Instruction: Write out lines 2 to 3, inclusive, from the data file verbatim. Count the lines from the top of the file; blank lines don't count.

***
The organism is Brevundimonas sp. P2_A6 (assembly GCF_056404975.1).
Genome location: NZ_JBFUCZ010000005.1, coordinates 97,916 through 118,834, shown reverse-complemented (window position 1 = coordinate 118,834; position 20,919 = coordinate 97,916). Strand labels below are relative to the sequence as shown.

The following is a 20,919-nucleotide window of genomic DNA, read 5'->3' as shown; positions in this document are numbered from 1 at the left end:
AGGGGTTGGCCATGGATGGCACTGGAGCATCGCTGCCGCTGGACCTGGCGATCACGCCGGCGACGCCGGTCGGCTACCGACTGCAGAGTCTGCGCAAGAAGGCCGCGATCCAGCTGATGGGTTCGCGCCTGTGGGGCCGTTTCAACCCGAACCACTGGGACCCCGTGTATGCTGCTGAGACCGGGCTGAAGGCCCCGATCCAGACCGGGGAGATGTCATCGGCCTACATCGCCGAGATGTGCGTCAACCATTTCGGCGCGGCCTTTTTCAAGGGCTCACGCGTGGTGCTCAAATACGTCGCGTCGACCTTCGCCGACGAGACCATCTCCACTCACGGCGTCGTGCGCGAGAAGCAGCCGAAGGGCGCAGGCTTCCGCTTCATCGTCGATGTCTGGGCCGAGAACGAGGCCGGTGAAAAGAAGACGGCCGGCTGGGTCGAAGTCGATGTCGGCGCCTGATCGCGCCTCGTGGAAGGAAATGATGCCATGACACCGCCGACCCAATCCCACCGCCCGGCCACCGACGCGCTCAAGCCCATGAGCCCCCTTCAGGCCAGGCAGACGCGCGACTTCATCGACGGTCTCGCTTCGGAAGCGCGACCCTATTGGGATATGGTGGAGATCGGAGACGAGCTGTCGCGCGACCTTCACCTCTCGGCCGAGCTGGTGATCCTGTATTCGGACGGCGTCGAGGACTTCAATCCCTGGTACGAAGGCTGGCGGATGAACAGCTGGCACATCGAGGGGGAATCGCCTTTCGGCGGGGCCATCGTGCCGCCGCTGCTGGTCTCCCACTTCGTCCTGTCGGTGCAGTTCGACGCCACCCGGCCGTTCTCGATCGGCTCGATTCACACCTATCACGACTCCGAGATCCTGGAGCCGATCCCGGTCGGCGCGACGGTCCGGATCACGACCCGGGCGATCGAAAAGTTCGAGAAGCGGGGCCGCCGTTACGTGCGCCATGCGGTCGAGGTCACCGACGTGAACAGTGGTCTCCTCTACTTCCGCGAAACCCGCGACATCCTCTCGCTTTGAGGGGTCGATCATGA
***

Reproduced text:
Genome location: NZ_JBFUCZ010000005.1, coordinates 97,916 through 118,834, shown reverse-complemented (window position 1 = coordinate 118,834; position 20,919 = coordinate 97,916). Strand labels below are relative to the sequence as shown.

The following is a 20,919-nucleotide window of genomic DNA, read 5'->3' as shown; positions in this document are numbered from 1 at the left end: